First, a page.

|Oct-28-09|| ||YouRang: Aided by the knowledge that this was a puzzle, and that the puzzles so far this week have been move-to-draw, I spotted <37...Rxf5> pretty quickly, since it yields a position that looks impenetrable to white's rook. Sure enough, it ended up being the weak spot that white exploited to win.|
I figured that 37...Rxf5 was the solution, although it isn't obvious that it's *necessary* for obtaining the draw. For instance, I don't see the point of <39...h5>. It just makes the h-pawn undefensible, and an obvious target since it can be attacked by both the knight and the rook.
But given that black has little chance of winning, 37...Rxf5 was probably the best move anyway.
|Oct-28-09|| ||kevin86: Funny,but I saw the drawing move immediately. After 37...xf5,the position is totally blocked.|
|Oct-28-09|| ||kevin86: Ironically,white later sacs an exchange on his own to garner the win.|
|Oct-28-09|| ||turbo231: We are told "black to move" but black loses,does not even draw. Should one be told to move the color that loses to move first? What are we suppose to do help black lose!?|
|Oct-28-09|| ||Jimfromprovidence: The analysis by <Random Visitor> shows that if 37... Rf6, then 38...Rxf5 is the best way to draw. |
But is it the only way to draw after 37...Rf6?
click for larger view
In this position above, derived from 37...Rf6, white can penetrate and likely win with Ne7+, followed by Nc8.
It's diffficult to say, though, if getting to such a position can be achieved by force.
|Oct-28-09|| ||YouRang: <turbo231: We are told "black to move" but black loses,does not even draw. Should one be told to move the color that loses to move first? What are we suppose to do help black lose!?>|
Sometimes puzzles involve moves that *should* have been played, but weren't, and that is the case today. Black wouldn't have lost had he found the better move, which is shown in the annotation for move 37: <37...Rxf5! =>
|Oct-28-09|| ||Pawn and Two: Establishing a fortress by 37...Rxf5, and thereby securing the draw, seems clearly the best course for Black.|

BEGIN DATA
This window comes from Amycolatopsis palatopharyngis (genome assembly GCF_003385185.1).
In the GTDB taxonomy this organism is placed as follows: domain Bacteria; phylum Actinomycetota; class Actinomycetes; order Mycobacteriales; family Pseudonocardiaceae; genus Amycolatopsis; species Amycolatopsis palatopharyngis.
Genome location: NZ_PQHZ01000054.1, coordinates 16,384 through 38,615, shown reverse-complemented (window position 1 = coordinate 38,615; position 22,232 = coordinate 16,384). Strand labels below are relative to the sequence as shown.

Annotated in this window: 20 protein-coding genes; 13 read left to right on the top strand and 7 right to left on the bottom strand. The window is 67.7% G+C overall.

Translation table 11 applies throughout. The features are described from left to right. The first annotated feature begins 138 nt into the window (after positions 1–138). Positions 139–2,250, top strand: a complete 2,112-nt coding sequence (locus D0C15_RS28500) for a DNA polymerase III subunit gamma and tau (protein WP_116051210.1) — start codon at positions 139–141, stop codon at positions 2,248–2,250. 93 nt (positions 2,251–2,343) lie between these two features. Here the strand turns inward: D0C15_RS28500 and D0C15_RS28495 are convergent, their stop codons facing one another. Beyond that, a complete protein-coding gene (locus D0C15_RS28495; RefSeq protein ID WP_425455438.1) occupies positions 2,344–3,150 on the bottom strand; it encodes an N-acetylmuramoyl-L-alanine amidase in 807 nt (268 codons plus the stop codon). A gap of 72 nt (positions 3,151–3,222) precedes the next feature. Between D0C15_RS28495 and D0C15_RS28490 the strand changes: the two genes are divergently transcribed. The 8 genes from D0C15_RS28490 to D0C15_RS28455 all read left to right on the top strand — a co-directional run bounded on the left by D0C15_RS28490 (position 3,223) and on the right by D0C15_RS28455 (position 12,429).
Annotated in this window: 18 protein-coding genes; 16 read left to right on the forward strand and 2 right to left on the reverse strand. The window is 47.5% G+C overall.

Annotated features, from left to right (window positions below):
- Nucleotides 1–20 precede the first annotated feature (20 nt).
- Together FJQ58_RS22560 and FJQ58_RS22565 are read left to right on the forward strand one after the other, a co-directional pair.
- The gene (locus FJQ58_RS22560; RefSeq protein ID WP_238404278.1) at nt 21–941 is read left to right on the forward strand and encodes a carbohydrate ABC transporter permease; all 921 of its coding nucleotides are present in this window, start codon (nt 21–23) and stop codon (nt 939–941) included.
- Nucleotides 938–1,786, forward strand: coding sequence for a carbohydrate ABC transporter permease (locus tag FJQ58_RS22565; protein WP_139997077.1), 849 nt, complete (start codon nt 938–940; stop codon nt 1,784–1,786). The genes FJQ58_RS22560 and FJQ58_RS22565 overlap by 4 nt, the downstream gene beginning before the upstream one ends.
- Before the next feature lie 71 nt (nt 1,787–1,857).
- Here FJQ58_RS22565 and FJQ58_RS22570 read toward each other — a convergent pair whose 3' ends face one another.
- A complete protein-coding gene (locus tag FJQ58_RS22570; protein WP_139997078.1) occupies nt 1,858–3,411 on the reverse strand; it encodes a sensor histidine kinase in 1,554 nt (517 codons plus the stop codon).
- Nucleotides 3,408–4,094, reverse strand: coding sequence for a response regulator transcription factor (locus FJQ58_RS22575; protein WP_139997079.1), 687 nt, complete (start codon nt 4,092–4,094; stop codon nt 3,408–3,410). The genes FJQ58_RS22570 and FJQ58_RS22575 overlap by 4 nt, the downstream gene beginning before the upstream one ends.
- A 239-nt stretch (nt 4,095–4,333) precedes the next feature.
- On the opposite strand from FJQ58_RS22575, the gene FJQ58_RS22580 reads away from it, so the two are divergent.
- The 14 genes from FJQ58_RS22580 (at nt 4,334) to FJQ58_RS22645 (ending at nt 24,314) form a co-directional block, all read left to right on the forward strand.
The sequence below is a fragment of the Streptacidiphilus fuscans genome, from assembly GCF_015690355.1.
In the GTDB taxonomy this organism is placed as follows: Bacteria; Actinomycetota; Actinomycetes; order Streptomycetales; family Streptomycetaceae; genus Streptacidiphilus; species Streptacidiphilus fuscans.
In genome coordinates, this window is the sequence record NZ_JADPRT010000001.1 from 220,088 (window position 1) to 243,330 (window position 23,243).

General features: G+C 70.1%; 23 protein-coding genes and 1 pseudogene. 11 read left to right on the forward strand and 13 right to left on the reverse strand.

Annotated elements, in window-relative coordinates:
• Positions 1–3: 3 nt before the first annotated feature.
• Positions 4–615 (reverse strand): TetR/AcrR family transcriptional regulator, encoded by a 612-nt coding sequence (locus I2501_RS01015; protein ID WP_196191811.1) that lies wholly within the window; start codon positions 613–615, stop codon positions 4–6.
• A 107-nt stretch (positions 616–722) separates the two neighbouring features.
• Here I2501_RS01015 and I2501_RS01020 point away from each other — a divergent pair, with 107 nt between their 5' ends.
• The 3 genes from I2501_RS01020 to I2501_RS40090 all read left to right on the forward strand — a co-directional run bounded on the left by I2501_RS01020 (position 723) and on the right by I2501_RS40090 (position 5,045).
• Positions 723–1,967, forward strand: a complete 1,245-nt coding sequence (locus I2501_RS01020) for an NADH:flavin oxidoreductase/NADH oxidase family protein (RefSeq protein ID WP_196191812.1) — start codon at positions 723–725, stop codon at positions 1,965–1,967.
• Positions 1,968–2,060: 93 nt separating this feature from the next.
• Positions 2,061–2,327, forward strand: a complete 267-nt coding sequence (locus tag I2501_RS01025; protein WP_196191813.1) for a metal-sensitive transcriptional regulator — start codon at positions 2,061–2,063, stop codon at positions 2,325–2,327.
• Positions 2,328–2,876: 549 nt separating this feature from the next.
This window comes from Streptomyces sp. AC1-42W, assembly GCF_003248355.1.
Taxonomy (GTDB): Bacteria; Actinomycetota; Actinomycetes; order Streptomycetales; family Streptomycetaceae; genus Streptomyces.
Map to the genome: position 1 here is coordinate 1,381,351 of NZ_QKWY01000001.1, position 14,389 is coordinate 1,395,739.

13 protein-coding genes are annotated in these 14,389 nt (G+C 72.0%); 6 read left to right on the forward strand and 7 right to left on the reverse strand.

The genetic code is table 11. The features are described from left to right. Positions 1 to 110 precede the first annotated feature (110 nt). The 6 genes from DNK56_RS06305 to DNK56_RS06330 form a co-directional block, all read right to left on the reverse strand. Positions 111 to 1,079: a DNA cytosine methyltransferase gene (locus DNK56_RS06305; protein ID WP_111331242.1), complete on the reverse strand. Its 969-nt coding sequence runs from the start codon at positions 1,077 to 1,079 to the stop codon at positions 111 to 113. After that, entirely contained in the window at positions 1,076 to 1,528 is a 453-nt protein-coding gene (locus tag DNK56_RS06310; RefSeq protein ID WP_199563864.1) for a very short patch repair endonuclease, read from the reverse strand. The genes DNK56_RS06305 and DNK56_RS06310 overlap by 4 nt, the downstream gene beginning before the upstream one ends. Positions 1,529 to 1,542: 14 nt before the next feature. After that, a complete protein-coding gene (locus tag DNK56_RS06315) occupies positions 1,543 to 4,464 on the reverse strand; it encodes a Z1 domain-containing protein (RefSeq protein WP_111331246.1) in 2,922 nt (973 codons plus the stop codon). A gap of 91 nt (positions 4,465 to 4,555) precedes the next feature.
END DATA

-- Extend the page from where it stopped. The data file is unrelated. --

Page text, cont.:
If Black tries 37...Nf6, as noted by <David2009>, an unclear position, with some chances for White, could result after 38.Ne7 Rf4 39.Nc8. It is better for Black to take the draw with 37...Rxf5.
If after 37...Nf6, White tries 38.h5, Black again should go for the draw with 38...Rxf5 39.exf5 Nf6 40.Kg2 Nxh5.
If after 37...Nf6 38.h5, Black plays 38...Rf8?, he will have a lost position:
click for larger view
Here is Fritz's analysis of the position after 38...Rf8?:
White can now win with 39.Rf1!: (2.73) (30 ply) 39...Rf6 40.b6 a6 41.Ne7 Rxf1+ 42.Kxf1 Nf6 43.Ke2 Nxh5 44.Nc8 Nf4+ 45.Kf3 Nxg6 46.Nxd6 (3.37) (27 ply) 46...Nf8 47.Nf7+ Kg8 48.Nxe5 (4.70) (27 ply) 48...a5 49.a4 h5 50.d6 Ne6 51.Nc6 Nf8 52.Nxa5, and White is clearly winning.
|Oct-28-09|| ||AnalyzeThis: <RandomVisitor: 38.h5 Rxf5 39.exf5 Nf6 40.Kf2 Nxh5 41.Rh1 Nf6 42.Kf3 Kg8 43.a4 Kf8 44.a5 Ke7 45.Rh4 Kd7 46.Rh3 Ke7 00:31:08 100710kN >|
I guess the question is whather black is obligated to play 40...Nxh5. If he doesn't, isn't this just the same blockade as the main line?
|Oct-28-09|| ||muralman: Aha!! I first looked to my knight to attack, but it became obvious the white knight would have the drop on me in a counter attack. |
The only other piece worth considering was my rook. The only aggressive move was to fall on it's sword. Any other move was simply defensive, and that obviously led to a long tangle, the kind of puzzle I don't care for.
So, looking at the sacrifice, I knew that would leave me with a knight going against a rook. An overview of the board gave me the notion I could lock out the other rook for a draw. I looked how I would handle the pawns to bring it to a draw, and settled for that.
To my surprise, a note read the same, making me correct!! Ta da!!!!! I think. :)
|Oct-28-09|| ||chrisowen: I thought it was Rxf5 as its the only obvious hack. Why sack when you can shuffle though? The rook lifts only stalls the inevitable, black should have freestyled it kicking the minor piece off the board. Instead he tricks himself as Ng4 is not good enough to keep it up.|
|Oct-28-09|| ||BOSTER: 37...Rxf5
38.exf5 Nf6 1/2-1/2
After move 38.Nf6 you need to realize that White can not break into black camp.
White can not do anything to break through.
|Oct-28-09|| ||A Karpov Fan: got it|
|Oct-28-09|| ||MaczynskiPratten: I got this quicker than I would otherwise have done by remembering some of the comments on yesterday's puzzle about "when is a game drawn" showing blocked positions. Thanks kibitzers!|